Ohiopyle is sort of a mythical place for me. It's where I learned to love the outdoors and hiking, and the 50 minute drive south from my hometown always felt like a great adventure while growing up.
Ohiopyle is an area formed as the Youghiogheny River cut through an ancient range of the Appalachian mountains, forming a valley where numerous creeks flow into the river, amazing and fairly accessible hikes end with dramatic overlooks, and, importantly, where I had my first Red Bull from the convenience store in town.
I'm home visiting my brother, who is a more experienced photographer than I am, and has a neat repertoire of gear I love borrowing whenever I get a chance. Today I grabbed his tilt-shift lens (I think it's the 24mm f/3.5). I thought it might make for a fun effect for nature photos as we hiked around the area.
Enter the Nerd Zone!
For the uninitiated, tilt-shift lenses are the ones that make the Instagram-friendly effect of a single zone sharply in focus as the rest of the photo blurs away. They're really meant to shift the plane of focus away from the plane of the camera lens; that is to say, you can point it upward at a building and keep the entire front of a building in focus, where this would normally be slightly difficult. If you're feeling nerdy, this is the Scheimpflug principle. They also help you correct for converging verticals, which is when parallel lines (in the prior example, the sides of the building) point toward each other due to your perspective.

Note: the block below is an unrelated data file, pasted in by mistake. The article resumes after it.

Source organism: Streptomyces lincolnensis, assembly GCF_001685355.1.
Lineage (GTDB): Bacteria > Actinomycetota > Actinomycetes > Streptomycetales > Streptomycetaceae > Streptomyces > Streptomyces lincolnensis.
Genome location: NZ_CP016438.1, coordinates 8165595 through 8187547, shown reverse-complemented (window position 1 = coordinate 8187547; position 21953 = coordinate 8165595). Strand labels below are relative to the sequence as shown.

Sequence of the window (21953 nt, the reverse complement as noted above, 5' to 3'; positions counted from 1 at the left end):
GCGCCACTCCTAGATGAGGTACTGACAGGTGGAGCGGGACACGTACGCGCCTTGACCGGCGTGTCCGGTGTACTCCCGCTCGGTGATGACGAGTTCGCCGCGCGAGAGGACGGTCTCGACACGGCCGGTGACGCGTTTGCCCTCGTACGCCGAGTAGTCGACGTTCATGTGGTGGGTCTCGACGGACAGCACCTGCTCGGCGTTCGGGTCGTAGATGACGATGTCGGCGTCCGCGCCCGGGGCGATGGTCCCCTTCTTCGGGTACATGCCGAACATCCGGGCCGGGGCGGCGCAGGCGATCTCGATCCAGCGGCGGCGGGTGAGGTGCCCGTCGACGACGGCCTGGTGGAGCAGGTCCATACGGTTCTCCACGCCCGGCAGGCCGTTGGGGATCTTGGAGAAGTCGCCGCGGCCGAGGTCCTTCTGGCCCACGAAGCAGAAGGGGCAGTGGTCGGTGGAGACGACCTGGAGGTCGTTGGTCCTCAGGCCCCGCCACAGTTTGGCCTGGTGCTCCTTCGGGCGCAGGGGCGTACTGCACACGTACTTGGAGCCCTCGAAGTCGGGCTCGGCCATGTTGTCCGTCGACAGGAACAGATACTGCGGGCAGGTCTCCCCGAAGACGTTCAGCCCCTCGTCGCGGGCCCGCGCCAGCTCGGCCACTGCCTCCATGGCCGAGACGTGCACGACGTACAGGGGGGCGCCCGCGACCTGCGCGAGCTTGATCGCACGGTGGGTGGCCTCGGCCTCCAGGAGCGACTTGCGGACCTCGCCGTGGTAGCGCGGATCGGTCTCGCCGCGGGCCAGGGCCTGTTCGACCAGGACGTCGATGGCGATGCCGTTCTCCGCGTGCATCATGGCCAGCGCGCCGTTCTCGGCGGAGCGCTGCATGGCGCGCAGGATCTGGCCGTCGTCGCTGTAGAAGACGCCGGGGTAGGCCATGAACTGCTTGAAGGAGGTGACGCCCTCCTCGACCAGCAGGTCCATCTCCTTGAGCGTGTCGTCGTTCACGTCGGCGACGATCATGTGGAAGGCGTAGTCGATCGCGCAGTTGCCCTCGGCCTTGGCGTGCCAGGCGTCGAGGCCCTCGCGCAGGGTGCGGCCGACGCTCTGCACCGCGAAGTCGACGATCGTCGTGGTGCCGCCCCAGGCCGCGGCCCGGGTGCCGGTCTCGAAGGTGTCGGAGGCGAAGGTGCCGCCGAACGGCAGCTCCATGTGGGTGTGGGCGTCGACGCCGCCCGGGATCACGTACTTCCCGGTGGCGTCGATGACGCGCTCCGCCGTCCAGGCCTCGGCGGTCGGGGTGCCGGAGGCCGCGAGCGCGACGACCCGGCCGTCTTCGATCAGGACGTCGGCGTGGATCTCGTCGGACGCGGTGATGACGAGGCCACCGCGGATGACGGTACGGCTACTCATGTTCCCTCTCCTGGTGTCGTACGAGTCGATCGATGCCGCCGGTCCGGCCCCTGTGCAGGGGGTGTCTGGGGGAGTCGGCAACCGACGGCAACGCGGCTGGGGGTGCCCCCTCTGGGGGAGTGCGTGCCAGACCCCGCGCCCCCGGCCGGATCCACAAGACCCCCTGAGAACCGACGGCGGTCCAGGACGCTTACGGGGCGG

Anyway, here are my favorite shots from an afternoon spent around some of my favorite hills in the world with some cool photo gear. I think it all worked pretty well.